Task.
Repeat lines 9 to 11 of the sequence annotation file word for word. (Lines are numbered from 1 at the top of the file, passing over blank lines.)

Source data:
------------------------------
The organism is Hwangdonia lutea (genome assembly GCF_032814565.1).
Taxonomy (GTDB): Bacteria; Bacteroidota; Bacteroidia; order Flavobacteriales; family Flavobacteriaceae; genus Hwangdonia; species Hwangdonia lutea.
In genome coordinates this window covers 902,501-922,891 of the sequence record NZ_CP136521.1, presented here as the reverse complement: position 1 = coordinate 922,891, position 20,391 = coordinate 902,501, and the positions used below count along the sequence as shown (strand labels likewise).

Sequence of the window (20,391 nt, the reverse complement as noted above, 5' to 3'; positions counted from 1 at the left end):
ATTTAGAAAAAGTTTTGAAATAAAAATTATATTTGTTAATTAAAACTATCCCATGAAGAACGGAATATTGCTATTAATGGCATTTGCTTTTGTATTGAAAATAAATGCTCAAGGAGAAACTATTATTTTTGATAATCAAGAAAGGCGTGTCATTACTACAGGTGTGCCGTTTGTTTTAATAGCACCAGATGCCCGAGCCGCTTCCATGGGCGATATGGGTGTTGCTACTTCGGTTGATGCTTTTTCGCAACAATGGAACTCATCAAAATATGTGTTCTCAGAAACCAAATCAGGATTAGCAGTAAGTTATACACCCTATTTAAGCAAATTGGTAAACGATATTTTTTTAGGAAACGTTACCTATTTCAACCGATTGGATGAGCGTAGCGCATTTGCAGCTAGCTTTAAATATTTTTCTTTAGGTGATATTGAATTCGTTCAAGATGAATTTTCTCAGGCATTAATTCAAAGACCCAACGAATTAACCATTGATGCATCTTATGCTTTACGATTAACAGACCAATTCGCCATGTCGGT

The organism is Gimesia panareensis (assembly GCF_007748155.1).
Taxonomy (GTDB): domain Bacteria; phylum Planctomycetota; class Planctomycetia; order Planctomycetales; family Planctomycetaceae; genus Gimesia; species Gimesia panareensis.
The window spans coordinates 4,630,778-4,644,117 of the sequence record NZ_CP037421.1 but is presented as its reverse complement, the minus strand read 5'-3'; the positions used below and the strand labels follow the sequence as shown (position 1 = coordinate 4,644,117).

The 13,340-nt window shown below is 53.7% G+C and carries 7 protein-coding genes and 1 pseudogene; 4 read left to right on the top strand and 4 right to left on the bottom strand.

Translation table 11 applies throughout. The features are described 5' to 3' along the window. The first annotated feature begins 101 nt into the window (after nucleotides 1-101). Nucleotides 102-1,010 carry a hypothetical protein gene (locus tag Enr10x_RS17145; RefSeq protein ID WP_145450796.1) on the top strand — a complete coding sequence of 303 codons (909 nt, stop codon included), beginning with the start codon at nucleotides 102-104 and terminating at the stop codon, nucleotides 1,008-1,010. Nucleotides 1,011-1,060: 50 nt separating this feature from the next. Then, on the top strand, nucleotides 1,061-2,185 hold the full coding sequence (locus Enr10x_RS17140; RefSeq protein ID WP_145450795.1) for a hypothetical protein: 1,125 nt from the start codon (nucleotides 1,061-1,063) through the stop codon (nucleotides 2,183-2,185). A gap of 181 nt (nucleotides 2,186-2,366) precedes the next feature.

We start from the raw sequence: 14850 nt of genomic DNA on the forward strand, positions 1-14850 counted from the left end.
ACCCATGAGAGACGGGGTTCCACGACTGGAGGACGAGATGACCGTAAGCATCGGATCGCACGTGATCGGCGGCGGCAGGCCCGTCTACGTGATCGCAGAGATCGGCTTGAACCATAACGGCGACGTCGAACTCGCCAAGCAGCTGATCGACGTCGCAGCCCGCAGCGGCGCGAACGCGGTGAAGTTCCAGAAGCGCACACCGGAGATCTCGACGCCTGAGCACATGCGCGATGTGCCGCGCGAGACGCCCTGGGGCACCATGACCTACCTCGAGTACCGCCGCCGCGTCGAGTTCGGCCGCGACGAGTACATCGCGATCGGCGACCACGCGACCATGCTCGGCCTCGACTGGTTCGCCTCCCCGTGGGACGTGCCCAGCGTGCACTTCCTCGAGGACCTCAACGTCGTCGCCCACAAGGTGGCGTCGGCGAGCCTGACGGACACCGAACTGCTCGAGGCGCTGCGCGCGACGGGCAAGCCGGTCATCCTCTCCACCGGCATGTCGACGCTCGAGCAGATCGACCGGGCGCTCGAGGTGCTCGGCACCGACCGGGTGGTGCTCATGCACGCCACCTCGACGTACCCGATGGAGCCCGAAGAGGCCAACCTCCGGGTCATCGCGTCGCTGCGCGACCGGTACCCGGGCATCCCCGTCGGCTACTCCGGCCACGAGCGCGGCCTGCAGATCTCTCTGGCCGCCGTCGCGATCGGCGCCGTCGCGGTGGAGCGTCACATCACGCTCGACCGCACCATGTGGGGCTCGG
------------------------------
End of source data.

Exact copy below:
The 13,340-nt window shown below is 53.7% G+C and carries 7 protein-coding genes and 1 pseudogene; 4 read left to right on the top strand and 4 right to left on the bottom strand.

Translation table 11 applies throughout. The features are described 5' to 3' along the window. The first annotated feature begins 101 nt into the window (after nucleotides 1-101). Nucleotides 102-1,010 carry a hypothetical protein gene (locus tag Enr10x_RS17145; RefSeq protein ID WP_145450796.1) on the top strand — a complete coding sequence of 303 codons (909 nt, stop codon included), beginning with the start codon at nucleotides 102-104 and terminating at the stop codon, nucleotides 1,008-1,010. Nucleotides 1,011-1,060: 50 nt separating this feature from the next. Then, on the top strand, nucleotides 1,061-2,185 hold the full coding sequence (locus Enr10x_RS17140; RefSeq protein ID WP_145450795.1) for a hypothetical protein: 1,125 nt from the start codon (nucleotides 1,061-1,063) through the stop codon (nucleotides 2,183-2,185). A gap of 181 nt (nucleotides 2,186-2,366) precedes the next feature.

We start from the raw sequence: 14850 nt of genomic DNA on the forward strand, positions 1-14850 counted from the left end.